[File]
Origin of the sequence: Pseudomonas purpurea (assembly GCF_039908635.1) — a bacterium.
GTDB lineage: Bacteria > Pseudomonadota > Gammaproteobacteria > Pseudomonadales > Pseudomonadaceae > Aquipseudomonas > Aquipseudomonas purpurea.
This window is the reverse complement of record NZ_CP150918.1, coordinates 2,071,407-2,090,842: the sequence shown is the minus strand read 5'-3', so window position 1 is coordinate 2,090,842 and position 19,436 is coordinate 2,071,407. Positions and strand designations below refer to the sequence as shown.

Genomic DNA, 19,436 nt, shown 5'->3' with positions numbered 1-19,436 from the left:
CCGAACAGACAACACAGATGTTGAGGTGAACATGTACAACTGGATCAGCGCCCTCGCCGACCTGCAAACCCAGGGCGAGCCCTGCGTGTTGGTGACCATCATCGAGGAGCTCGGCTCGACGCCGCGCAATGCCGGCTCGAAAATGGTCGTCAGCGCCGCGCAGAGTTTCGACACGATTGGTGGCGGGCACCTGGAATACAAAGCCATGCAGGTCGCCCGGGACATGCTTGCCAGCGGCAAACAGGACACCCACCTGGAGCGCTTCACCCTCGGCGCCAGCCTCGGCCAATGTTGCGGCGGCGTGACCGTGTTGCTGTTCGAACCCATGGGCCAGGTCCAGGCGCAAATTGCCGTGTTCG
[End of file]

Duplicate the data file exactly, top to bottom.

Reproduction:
Origin of the sequence: Pseudomonas purpurea (assembly GCF_039908635.1) — a bacterium.
GTDB lineage: Bacteria > Pseudomonadota > Gammaproteobacteria > Pseudomonadales > Pseudomonadaceae > Aquipseudomonas > Aquipseudomonas purpurea.
This window is the reverse complement of record NZ_CP150918.1, coordinates 2,071,407-2,090,842: the sequence shown is the minus strand read 5'-3', so window position 1 is coordinate 2,090,842 and position 19,436 is coordinate 2,071,407. Positions and strand designations below refer to the sequence as shown.

Genomic DNA, 19,436 nt, shown 5'->3' with positions numbered 1-19,436 from the left:
CCGAACAGACAACACAGATGTTGAGGTGAACATGTACAACTGGATCAGCGCCCTCGCCGACCTGCAAACCCAGGGCGAGCCCTGCGTGTTGGTGACCATCATCGAGGAGCTCGGCTCGACGCCGCGCAATGCCGGCTCGAAAATGGTCGTCAGCGCCGCGCAGAGTTTCGACACGATTGGTGGCGGGCACCTGGAATACAAAGCCATGCAGGTCGCCCGGGACATGCTTGCCAGCGGCAAACAGGACACCCACCTGGAGCGCTTCACCCTCGGCGCCAGCCTCGGCCAATGTTGCGGCGGCGTGACCGTGTTGCTGTTCGAACCCATGGGCCAGGTCCAGGCGCAAATTGCCGTGTTCG